Justice with a gun

Via Caretas magazine

Judges in Peru are apparently extremely hardcore. The Honorable Raúl Rosales Mora didn’t like that Carlos Saavedra, a photographer for Caretas magazine, was snapping photos of him for a scandalous article, so he made the article a little more scandalous by whipping out a handgun.

“Don’t you know what you’re doing, pointing that gun at me?” Saavedra said, as he snapped pictures of the psycho. “You should also be careful with what you’re doing,” the judge replied, before driving away.

The magazine went ahead and published the long, damning article, and for good measure is calling for the judge to be dismissed.

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CIA cover-up in Peru

A video has just been released that shows the Peruvian Air Force – with the help of the CIA – shooting down a small plane flown by a family of missionaries. They thought the plane was being flown by drug traffickers when the pilot didn’t respond to radioed warnings sent on the wrong frequency.

The video is from 2001 – that is to say, the CIA has been covering this up for nine years. Here’s the video, as broadcast by ABC:

The first thing I noticed in this video is the amazing linguistic incompetence of CIA officials who presumably hold people’s lives in their hands. Hard to call off the dogs when you think the word for “machine gun” is “ratatatatat.” (CIA history tends to indicate that incompetence is one of the agency’s defining characteristics.)

Second, the reason this story is being reported at all – even nine years later – is because the victims are Americans. Non-U.S. citizens certainly wouldn’t get the same consideration, and I wouldn’t be surprised to learn that the CIA continues to participate in extra-judicial killings in many parts of Latin America.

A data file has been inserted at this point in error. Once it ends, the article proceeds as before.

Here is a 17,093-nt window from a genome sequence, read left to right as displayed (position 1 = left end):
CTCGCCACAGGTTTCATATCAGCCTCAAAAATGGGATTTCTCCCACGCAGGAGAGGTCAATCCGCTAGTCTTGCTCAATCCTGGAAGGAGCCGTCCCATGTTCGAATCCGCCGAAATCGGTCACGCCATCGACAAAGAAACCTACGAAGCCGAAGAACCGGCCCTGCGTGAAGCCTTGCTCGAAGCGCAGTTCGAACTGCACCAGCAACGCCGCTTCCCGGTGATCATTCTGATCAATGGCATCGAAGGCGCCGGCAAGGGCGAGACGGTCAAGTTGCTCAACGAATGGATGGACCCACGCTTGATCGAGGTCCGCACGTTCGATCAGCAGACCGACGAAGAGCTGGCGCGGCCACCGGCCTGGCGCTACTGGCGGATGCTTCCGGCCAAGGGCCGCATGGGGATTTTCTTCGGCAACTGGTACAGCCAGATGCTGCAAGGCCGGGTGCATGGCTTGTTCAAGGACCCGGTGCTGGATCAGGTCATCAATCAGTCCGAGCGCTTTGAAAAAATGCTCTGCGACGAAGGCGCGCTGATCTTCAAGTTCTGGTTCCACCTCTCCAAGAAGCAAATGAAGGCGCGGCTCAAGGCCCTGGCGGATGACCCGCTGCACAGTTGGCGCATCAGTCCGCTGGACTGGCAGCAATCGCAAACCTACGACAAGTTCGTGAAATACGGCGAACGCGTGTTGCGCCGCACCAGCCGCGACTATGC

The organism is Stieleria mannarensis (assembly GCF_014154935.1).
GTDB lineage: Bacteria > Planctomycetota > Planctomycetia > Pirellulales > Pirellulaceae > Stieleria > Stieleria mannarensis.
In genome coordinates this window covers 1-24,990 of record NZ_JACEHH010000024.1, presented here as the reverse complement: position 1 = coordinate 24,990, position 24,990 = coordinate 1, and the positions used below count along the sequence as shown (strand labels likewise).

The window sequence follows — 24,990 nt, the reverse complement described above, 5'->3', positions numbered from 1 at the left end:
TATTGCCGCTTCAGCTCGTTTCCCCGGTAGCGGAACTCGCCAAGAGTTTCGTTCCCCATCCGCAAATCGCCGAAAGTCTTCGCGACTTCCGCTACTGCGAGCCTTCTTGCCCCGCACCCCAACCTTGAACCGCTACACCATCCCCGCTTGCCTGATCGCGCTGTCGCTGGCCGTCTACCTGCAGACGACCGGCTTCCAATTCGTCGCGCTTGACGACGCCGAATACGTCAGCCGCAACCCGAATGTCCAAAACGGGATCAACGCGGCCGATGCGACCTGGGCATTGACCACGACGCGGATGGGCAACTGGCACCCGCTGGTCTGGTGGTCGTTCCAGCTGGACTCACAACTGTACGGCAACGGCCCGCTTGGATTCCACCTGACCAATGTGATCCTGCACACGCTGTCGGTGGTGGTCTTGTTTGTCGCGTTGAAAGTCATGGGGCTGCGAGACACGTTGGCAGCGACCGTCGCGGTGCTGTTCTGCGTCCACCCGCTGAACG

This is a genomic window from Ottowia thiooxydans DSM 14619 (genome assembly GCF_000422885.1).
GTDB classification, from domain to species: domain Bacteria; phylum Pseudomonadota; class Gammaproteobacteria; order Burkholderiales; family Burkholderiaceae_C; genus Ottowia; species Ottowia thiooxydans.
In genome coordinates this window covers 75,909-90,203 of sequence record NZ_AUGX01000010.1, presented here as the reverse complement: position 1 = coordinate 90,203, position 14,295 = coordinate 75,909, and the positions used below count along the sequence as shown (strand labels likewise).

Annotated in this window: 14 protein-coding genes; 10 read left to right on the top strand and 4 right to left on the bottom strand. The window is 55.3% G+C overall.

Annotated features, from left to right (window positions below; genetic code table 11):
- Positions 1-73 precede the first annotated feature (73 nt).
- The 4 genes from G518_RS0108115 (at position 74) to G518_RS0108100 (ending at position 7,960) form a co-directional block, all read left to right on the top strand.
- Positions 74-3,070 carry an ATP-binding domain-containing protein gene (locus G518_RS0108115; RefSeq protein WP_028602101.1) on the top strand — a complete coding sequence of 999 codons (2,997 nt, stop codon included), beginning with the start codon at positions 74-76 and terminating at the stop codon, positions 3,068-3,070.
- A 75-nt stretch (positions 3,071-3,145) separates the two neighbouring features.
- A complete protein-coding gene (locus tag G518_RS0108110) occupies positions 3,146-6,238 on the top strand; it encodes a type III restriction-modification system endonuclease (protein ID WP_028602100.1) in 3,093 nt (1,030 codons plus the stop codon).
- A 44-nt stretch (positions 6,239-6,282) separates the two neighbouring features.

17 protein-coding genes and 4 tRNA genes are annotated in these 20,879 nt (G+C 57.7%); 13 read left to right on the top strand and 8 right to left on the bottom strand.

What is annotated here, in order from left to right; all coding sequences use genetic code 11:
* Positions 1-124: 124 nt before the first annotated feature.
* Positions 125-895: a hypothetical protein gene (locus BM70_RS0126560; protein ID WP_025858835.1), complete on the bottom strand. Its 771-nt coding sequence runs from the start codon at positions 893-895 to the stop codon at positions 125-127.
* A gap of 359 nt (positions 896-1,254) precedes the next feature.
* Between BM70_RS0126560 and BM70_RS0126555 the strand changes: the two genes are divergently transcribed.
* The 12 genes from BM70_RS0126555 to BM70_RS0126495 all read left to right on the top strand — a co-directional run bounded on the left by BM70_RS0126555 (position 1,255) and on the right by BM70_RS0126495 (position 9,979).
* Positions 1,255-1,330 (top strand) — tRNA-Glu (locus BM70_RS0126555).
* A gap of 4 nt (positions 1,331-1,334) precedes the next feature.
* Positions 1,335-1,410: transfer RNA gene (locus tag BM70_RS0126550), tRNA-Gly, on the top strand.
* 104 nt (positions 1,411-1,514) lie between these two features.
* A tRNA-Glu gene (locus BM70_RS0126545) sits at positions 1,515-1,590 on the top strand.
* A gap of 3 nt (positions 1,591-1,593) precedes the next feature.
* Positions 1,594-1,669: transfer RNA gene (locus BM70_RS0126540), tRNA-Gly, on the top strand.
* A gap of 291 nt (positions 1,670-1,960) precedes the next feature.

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Tourist trap

Source: Living and Working in Mexico

The owner of a blog called Living and Working in Mexico just so happened be among the 2,500 tourists left stranded in Aguascalientes, Peru (near Machu Picchu) during the recent flooding. His account is one of the very best examples of travel writing worth reading:

I ended up spending three nights in Aguascalientes. It was like a huge experiment in communal, international living… Every nationality behaved in somewhat characteristic ways. The Brazilians and Uruguayans organized football matches with the local kids. The Argentinians almost rioted but also led the organizing process. The Chileans were super-super-organized with different people assigned to be responsible for food, accommodation and health. The English deigned to get themselves organized. The Mexicans left a big Mexican flag in the Plaza with a note for people to write their names. The names appeared but I never saw anyone there. The American government was said to be providing four small helicopters for just American folk. It was rumoured that when the committee of delegates from each nation were meeting and rejected the idea that these helicopters should only be for Americans, then the Americans never participated again in the meetings and did their own thing. The Australians celebrated Australia day on Monday 25th January and it was said there was no more beer left in the town the following day.

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TACA and Avianca merge

El Salvador’s Grupo TACA and Colombia’s Avianca have completed a “strategic” merger. TACA has hubs in El Salvador, Costa Rica and Lima, Perú, while Avianca mainly flies out of Bogatá, Colombia. In a statement, the companies blather on quite a bit about synergy, which I hope means that they’ll be consolidating operations to make it cheaper and easier to travel in Latin America.

The new Avianca-TACA Limited conglomerate controls 13 carriers in 10 Latin American countries, serving a combined 75 Latin American cities with 129 aircraft. It is now the largest air travel conglomerate in the region.

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And the nominees are…

Two Latin American movies are up for an Oscar in the awkwardly-named Foreign Language Film category.

El Secreto de sus Ojos, from Argentine director Juan José Campanella, looks like an investigative thriller, starring that one actor that seems to be in all Argentine movies that achieve international recognition, Ricardo Darín:

The other nominee is a Peruvian flick called La Teta Asustada. Directed by Claudia Llosa, it looks quiet, beautiful, sad:

I’m looking forward to seeing them both.

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